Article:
Though Alaska is the largest state in the United States by land area, it is the third least-populated state in the nation, known for its expansive, rugged wilderness areas, majestic mountain peaks, and preserved intact glacial stretches. The gorgeous state is known throughout the world as a paradise for wilderness explorers, home to stunning national parks and wilderness recreation areas that offer unique opportunities for fishing, hiking, backcountry camping, and other extreme wilderness experiences. Visitors coming to Alaska on a budget can take to many of the state's hiking trails for free or explore a plethora of preserved historic attractions as part of self-guided tours, including sites such as the historic St. Nicholas Russian Orthodox Church and the lovely Alaska State Capitol Building. Between mid-April and mid-August, the state provides some of the world's best opportunities for viewing the stunning Aurora Borealis northern lights displays, including chances to see the lights via self-guided driving tours.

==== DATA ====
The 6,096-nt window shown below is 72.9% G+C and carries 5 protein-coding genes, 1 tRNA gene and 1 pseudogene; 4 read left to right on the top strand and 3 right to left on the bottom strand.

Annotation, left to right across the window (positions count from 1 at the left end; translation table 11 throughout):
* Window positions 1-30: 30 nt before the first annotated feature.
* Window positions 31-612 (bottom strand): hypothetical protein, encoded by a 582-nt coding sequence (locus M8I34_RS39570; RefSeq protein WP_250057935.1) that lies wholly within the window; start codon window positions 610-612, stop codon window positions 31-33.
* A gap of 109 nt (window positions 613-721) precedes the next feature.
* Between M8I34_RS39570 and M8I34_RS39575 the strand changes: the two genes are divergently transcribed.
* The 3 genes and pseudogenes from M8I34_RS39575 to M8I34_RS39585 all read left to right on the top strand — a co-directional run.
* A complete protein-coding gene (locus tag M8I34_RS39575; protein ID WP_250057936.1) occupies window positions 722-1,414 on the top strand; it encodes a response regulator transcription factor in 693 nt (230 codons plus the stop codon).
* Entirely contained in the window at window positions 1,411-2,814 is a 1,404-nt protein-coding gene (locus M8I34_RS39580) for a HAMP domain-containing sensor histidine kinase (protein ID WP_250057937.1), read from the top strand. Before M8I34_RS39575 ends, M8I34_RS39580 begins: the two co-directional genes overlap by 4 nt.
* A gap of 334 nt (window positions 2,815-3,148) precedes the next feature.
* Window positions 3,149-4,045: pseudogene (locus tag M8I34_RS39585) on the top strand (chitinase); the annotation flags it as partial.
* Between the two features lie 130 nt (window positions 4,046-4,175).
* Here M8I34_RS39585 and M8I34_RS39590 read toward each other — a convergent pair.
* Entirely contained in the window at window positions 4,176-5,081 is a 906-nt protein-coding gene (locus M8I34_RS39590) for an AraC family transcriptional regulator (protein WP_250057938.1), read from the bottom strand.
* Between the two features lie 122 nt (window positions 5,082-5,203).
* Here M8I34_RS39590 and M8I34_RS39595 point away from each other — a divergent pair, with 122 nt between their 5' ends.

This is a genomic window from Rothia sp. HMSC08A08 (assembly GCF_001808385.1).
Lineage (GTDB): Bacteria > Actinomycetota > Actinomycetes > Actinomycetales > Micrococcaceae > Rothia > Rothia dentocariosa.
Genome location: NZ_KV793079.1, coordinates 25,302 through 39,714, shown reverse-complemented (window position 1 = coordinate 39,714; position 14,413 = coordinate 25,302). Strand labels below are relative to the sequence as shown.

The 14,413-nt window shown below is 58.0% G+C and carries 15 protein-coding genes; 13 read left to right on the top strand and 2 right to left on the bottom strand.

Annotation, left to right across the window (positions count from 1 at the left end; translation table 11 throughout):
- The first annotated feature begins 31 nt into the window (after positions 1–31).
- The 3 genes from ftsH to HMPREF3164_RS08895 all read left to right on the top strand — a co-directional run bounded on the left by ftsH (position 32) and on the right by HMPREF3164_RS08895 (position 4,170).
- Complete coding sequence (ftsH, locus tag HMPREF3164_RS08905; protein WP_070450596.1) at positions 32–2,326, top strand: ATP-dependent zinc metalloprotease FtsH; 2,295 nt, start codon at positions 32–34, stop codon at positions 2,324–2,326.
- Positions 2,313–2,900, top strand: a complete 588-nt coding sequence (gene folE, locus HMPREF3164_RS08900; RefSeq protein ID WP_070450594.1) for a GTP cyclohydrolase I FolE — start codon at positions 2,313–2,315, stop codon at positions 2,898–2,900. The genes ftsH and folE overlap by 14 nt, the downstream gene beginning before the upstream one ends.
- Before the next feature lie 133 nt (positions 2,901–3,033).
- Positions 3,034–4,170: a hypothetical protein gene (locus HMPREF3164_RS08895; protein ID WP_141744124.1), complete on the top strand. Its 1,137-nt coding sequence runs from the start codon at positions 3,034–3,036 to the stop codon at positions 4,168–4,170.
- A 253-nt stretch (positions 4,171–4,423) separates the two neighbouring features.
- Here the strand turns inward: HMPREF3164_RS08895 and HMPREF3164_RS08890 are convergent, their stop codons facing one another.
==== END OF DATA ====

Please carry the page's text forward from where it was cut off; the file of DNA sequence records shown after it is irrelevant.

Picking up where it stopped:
1.The Alaska State Capitol Building
The Alaska State Capitol Building is the seat of Alaska's legislative and executive branches of government, located in lovely state capital Juneau. The building, which dates back to 1931, is one of only 12 United States capitol buildings to not feature a dome in its architecture. It stretches six stories tall and is constructed with a gorgeous facade of Indiana limestone, featuring a four-column Tokeen marble portico and brick-faced reinforced walls. Inside, many of the building's interior spaces have been returned to their original 1930s appearance, showcasing exhibits such as a Hall of Governors portrait series and photography by famed Juneau artists Percy Pond and Lloyd Winter. Clay murals within the building's lobby, named Harvest of the Land and Sea, depict regional hunting and fishing activities. Visitors can embark on self-guided tours of the building at any time it is open for business hours throughout the week.
120 4th St, Juneau, AK 99801, Phone: 907-465-3755
2.The Fraternal Order of Alaska State Troopers Museum
© The Fraternal Order of Alaska State Troopers Museum